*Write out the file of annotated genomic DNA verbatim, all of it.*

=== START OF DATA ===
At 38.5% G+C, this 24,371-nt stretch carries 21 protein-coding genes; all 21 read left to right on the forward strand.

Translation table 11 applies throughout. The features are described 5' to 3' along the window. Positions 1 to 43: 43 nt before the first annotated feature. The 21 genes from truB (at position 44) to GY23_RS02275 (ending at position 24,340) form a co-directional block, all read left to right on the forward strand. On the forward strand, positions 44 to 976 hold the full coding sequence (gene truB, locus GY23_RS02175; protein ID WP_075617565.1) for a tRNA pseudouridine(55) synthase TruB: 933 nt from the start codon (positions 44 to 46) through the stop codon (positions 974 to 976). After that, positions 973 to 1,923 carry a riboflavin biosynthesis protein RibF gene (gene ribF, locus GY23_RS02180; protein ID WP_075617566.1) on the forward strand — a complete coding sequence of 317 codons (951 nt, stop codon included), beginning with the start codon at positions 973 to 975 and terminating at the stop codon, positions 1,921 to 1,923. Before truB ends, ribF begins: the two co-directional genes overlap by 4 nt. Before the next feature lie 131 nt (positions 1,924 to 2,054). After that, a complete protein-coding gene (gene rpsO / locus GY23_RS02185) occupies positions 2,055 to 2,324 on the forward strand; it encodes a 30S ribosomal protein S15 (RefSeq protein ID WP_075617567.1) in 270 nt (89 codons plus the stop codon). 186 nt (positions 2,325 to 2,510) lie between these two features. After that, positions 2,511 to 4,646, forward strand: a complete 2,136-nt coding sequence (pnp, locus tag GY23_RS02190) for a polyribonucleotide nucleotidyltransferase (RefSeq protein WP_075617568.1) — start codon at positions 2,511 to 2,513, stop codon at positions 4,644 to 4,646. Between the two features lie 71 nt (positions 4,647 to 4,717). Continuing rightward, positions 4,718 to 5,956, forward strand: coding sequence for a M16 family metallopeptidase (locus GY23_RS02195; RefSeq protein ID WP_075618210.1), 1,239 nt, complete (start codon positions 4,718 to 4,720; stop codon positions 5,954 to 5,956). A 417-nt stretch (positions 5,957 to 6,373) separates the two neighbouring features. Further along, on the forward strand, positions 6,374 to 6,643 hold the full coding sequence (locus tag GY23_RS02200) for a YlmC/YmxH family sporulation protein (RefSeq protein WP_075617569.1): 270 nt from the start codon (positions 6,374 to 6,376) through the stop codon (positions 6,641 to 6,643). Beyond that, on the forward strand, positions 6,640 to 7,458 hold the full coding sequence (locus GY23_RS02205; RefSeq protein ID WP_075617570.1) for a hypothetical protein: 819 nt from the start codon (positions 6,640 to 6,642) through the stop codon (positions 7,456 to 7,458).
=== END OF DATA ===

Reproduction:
At 38.5% G+C, this 24,371-nt stretch carries 21 protein-coding genes; all 21 read left to right on the forward strand.

Translation table 11 applies throughout. The features are described 5' to 3' along the window. Positions 1 to 43: 43 nt before the first annotated feature. The 21 genes from truB (at position 44) to GY23_RS02275 (ending at position 24,340) form a co-directional block, all read left to right on the forward strand. On the forward strand, positions 44 to 976 hold the full coding sequence (gene truB, locus GY23_RS02175; protein ID WP_075617565.1) for a tRNA pseudouridine(55) synthase TruB: 933 nt from the start codon (positions 44 to 46) through the stop codon (positions 974 to 976). After that, positions 973 to 1,923 carry a riboflavin biosynthesis protein RibF gene (gene ribF, locus GY23_RS02180; protein ID WP_075617566.1) on the forward strand — a complete coding sequence of 317 codons (951 nt, stop codon included), beginning with the start codon at positions 973 to 975 and terminating at the stop codon, positions 1,921 to 1,923. Before truB ends, ribF begins: the two co-directional genes overlap by 4 nt. Before the next feature lie 131 nt (positions 1,924 to 2,054). After that, a complete protein-coding gene (gene rpsO / locus GY23_RS02185) occupies positions 2,055 to 2,324 on the forward strand; it encodes a 30S ribosomal protein S15 (RefSeq protein ID WP_075617567.1) in 270 nt (89 codons plus the stop codon). 186 nt (positions 2,325 to 2,510) lie between these two features. After that, positions 2,511 to 4,646, forward strand: a complete 2,136-nt coding sequence (pnp, locus tag GY23_RS02190) for a polyribonucleotide nucleotidyltransferase (RefSeq protein WP_075617568.1) — start codon at positions 2,511 to 2,513, stop codon at positions 4,644 to 4,646. Between the two features lie 71 nt (positions 4,647 to 4,717). Continuing rightward, positions 4,718 to 5,956, forward strand: coding sequence for a M16 family metallopeptidase (locus GY23_RS02195; RefSeq protein ID WP_075618210.1), 1,239 nt, complete (start codon positions 4,718 to 4,720; stop codon positions 5,954 to 5,956). A 417-nt stretch (positions 5,957 to 6,373) separates the two neighbouring features. Further along, on the forward strand, positions 6,374 to 6,643 hold the full coding sequence (locus tag GY23_RS02200) for a YlmC/YmxH family sporulation protein (RefSeq protein WP_075617569.1): 270 nt from the start codon (positions 6,374 to 6,376) through the stop codon (positions 6,641 to 6,643). Beyond that, on the forward strand, positions 6,640 to 7,458 hold the full coding sequence (locus GY23_RS02205; RefSeq protein ID WP_075617570.1) for a hypothetical protein: 819 nt from the start codon (positions 6,640 to 6,642) through the stop codon (positions 7,456 to 7,458).